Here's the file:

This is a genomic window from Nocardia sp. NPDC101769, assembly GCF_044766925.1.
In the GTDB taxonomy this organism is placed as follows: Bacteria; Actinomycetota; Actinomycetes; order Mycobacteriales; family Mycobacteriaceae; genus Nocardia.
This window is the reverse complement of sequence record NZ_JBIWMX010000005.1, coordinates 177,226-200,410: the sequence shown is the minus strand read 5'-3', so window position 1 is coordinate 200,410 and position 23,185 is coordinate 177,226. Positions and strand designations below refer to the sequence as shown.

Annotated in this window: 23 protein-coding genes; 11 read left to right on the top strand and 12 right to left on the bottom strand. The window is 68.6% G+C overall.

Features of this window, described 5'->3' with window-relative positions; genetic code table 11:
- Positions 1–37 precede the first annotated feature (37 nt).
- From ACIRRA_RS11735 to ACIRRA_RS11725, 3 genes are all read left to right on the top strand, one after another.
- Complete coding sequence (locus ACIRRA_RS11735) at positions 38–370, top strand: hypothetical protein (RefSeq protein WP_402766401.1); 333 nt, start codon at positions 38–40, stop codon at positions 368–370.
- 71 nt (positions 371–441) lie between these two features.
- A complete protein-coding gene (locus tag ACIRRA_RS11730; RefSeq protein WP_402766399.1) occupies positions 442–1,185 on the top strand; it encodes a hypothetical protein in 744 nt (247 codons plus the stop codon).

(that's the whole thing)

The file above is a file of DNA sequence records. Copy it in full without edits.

This is a genomic window from Nocardia sp. NPDC101769, assembly GCF_044766925.1.
In the GTDB taxonomy this organism is placed as follows: Bacteria; Actinomycetota; Actinomycetes; order Mycobacteriales; family Mycobacteriaceae; genus Nocardia.
This window is the reverse complement of sequence record NZ_JBIWMX010000005.1, coordinates 177,226-200,410: the sequence shown is the minus strand read 5'-3', so window position 1 is coordinate 200,410 and position 23,185 is coordinate 177,226. Positions and strand designations below refer to the sequence as shown.

Annotated in this window: 23 protein-coding genes; 11 read left to right on the top strand and 12 right to left on the bottom strand. The window is 68.6% G+C overall.

Features of this window, described 5'->3' with window-relative positions; genetic code table 11:
- Positions 1–37 precede the first annotated feature (37 nt).
- From ACIRRA_RS11735 to ACIRRA_RS11725, 3 genes are all read left to right on the top strand, one after another.
- Complete coding sequence (locus ACIRRA_RS11735) at positions 38–370, top strand: hypothetical protein (RefSeq protein WP_402766401.1); 333 nt, start codon at positions 38–40, stop codon at positions 368–370.
- 71 nt (positions 371–441) lie between these two features.
- A complete protein-coding gene (locus tag ACIRRA_RS11730; RefSeq protein WP_402766399.1) occupies positions 442–1,185 on the top strand; it encodes a hypothetical protein in 744 nt (247 codons plus the stop codon).